What Breuer was doing in his late career was thinking of how [he could] I can go back to monumentality–the ancient large scale forms, not to reproduce it, but create it in a modern way–the way that you create that with steel form and concrete structures. So Breuer creates a synthesis with primitive monumentality and modern structural lightness.

ME: Breuer built many houses. One I’ve recently discovered is the Weizenblatt house in North Carolina, but I read last year that you had taken an interest in the Frank House, located in Pennsylvania?

BB: Yes, that’s the earliest American example where Gropius and Breuer were able to realize, in this country, the idea that a building was a total work of art. They did the building and the furniture, and had an impact on the landscape as well. Everything was a part of the total design concept.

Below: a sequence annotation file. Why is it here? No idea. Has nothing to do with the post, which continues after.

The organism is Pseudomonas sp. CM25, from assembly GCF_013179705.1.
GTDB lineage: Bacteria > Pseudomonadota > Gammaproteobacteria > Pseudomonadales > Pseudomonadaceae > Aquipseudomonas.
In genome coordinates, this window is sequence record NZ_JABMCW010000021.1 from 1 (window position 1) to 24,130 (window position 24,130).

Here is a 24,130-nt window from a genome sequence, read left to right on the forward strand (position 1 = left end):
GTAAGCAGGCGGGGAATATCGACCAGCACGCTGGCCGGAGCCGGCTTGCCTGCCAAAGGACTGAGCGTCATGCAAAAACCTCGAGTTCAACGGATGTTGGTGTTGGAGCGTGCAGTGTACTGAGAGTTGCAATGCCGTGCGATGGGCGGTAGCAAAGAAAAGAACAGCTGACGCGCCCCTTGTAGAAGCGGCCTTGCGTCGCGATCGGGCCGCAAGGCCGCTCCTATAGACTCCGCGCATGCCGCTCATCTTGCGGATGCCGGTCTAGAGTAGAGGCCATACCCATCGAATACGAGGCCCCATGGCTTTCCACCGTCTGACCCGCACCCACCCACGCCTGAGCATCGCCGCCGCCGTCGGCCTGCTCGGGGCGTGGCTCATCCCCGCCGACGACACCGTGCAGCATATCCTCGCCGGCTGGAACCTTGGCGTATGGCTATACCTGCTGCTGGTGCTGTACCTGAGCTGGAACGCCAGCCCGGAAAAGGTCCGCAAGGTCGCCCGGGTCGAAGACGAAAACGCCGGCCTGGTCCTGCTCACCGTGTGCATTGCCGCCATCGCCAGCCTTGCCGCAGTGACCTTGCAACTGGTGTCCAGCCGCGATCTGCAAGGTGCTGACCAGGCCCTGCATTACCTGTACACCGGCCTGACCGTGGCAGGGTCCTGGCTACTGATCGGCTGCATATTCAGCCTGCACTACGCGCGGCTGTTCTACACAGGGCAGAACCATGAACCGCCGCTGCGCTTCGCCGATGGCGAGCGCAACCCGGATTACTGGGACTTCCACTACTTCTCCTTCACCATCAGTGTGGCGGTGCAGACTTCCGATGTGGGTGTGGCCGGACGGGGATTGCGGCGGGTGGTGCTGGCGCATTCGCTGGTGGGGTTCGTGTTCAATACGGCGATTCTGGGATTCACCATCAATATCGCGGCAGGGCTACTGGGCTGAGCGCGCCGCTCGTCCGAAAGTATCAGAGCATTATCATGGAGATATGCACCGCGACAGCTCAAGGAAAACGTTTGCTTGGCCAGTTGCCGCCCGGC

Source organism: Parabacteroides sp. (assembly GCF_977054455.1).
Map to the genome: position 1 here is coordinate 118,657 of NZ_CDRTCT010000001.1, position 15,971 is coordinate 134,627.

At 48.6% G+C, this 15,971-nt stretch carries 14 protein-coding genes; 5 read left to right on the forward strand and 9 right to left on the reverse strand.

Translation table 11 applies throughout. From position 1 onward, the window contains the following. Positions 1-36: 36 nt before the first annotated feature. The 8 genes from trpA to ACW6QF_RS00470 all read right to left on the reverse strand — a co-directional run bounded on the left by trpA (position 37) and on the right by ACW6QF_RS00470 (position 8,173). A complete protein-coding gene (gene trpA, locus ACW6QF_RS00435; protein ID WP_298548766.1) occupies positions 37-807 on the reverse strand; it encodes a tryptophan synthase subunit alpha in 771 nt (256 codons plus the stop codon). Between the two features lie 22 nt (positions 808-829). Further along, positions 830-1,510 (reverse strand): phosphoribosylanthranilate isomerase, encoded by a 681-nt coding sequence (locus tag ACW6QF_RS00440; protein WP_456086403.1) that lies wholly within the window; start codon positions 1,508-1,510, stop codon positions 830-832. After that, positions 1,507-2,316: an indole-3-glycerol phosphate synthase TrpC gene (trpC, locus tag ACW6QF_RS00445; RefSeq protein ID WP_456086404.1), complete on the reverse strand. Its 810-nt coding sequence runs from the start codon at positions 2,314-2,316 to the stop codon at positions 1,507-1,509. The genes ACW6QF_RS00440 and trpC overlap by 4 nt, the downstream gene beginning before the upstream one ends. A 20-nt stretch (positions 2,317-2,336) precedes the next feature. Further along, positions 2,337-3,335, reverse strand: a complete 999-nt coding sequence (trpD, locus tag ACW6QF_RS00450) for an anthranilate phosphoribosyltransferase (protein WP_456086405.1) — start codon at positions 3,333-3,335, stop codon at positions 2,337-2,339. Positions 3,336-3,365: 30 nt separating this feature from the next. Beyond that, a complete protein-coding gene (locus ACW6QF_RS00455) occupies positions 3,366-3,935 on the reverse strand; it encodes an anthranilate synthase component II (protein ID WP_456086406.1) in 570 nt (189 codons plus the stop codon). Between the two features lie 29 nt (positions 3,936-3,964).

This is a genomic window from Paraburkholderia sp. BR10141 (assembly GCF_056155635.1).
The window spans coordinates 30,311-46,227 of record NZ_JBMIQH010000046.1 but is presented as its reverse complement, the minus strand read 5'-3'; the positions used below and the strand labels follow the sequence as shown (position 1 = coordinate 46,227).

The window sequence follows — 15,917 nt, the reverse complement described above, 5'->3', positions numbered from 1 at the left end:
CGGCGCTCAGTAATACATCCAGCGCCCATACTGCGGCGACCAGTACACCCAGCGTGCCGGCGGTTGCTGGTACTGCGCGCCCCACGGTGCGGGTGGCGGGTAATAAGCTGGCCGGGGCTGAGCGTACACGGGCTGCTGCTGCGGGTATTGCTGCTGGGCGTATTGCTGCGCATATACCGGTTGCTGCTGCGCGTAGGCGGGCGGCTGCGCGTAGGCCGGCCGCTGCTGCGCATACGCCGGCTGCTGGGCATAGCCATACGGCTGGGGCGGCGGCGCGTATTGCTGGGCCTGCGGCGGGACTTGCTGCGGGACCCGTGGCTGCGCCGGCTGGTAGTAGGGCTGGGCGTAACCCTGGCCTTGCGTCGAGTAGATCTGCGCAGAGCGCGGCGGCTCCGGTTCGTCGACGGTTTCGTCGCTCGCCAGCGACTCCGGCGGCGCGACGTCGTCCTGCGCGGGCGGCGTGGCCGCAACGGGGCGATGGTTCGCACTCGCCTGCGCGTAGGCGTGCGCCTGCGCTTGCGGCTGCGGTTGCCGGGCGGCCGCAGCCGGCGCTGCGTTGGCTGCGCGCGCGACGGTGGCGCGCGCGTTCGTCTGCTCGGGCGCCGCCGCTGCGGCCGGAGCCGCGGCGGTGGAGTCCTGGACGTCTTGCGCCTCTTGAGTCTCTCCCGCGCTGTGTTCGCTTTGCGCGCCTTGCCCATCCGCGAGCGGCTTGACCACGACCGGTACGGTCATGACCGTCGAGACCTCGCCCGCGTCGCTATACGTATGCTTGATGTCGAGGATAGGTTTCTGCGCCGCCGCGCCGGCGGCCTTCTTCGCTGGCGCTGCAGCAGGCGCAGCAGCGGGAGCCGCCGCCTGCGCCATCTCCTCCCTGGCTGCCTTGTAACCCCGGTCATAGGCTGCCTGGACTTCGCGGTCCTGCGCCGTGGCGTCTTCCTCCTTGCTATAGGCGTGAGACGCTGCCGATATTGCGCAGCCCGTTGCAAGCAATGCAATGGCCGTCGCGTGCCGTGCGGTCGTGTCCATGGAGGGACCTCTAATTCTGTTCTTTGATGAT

ME: I understand one of your fields of study is the history of exhibiting architecture, and the museum challenges and practices associated with that. What’s this about?

BB: That’s simple. It’s a simple problem, that you can’t bring buildings inside a museum. So you have to figure out how to exhibit something that you can’t put in a gallery. Unlike paintings and sculpture, where you bring things in to let people see, with architecture you have to try and create a relationship with a work of art of something thats not there.